By Gretchen Morgenson
NEW YORK — While the New Economy continues to rule the hearts, minds and wallets of most investors, there appears to be a stirring among the Old Economy stocks left for dead on Wall Street. Shrewd institutional investors, who know a bargain when they see one, and corporate managements, fed up with problems that depressed share prices present, are taking companies private.
Two deals announced last week characterize the nascent trend. United States Can, a maker of plastic and steel containers, said on Wednesday that an investment group led by the chairman of the company planned to buy it for $282 million. The offer was a 41 percent premium to the stock’s price before the announcement. The shares, which closed Friday at $19.6875, still trade at only 12 times earnings.
A day earlier, senior managers at Cameron Ashley Building Products made a move to take their company private for $328 million. The offer carried a 21 percent premium to an earlier bid. At its closing price Friday of $17.4375, Cameron Ashley is trading at around nine times earnings.
“As everybody knows, there has been a huge flight of capital into dot-coms — technology or biotech,” said Paul L. Schaye, a principal at Chestnut Hill Partners, a firm that advises private equity investors.
“That sucking sound has left everybody else saying ‘What about me?
“The what-about-me’s are legion.” Schaye said, “There were hundreds of publicly traded companies with relatively few shares outstanding, price/earnings ratios of less than 9 and current values of less than $1 billion. Those with solid businesses may become buyout targets, rescuing shareholders and managements from oblivion.”
“Some old economy companies that are trading at 3 to 6 times cash flow were trading at 7 to 12 times 2 years ago,” said Dan O’Connell, chief executive of Vestar Capital Partners, which manages $3.6 billion in private equity investments. “We probably meet with two to three management teams a day that are considering going private.”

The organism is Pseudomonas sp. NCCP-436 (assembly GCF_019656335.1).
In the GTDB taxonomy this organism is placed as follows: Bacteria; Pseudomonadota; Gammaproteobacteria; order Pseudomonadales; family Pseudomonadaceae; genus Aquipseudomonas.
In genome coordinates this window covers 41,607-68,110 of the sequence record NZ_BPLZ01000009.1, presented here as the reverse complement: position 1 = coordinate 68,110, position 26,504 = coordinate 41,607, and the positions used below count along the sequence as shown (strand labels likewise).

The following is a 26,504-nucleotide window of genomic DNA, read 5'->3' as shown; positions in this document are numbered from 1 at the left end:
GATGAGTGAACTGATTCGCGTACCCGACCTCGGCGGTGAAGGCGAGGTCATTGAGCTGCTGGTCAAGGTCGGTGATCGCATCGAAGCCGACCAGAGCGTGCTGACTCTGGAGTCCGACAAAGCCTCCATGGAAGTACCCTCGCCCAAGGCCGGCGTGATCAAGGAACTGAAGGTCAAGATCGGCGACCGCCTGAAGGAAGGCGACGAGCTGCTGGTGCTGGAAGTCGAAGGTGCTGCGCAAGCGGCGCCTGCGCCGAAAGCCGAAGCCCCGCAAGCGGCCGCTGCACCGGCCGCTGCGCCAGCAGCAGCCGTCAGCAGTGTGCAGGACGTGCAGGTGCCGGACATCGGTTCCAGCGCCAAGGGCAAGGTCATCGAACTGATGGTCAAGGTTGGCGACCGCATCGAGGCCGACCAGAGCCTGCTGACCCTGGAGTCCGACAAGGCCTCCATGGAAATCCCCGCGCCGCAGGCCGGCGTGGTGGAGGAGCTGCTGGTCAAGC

Going private appeals to these managers because their depressed stock prices make strategic acquisitions using their own shares prohibitively expensive. Investors like the going-private deals because they can acquire valuable assets at cheap prices. Annual returns of between 20 percent and 30 percent are common. And with stock prices so depressed, even an investor taking on substantial debt for a buyout can still make the numbers work.
Indeed, the premiums to market price that acquirers paid in going-private transactions rose significantly last year. Mergerstat, a supplier of global merger and acquisition data, reports the median premium paid in 1999 was 32.7 percent, up from 20.4 percent the year before.
Adding to the lure of Old Economy buyouts today is the fact that earnings in some beaten-down sectors could soar this year. Steven Weiting of Salomon Smith Barney expects earnings at basic materials companies and energy concerns to grow 41 percent and 50 percent, respectively, in 2000. He also sees strong growth in the capital goods sector.
Investors looking to take companies private have amassed quite a war chest — $350 billion by one estimate. Even if half of this goes into technology companies, that still leaves a good chunk of change for action among the have-nots.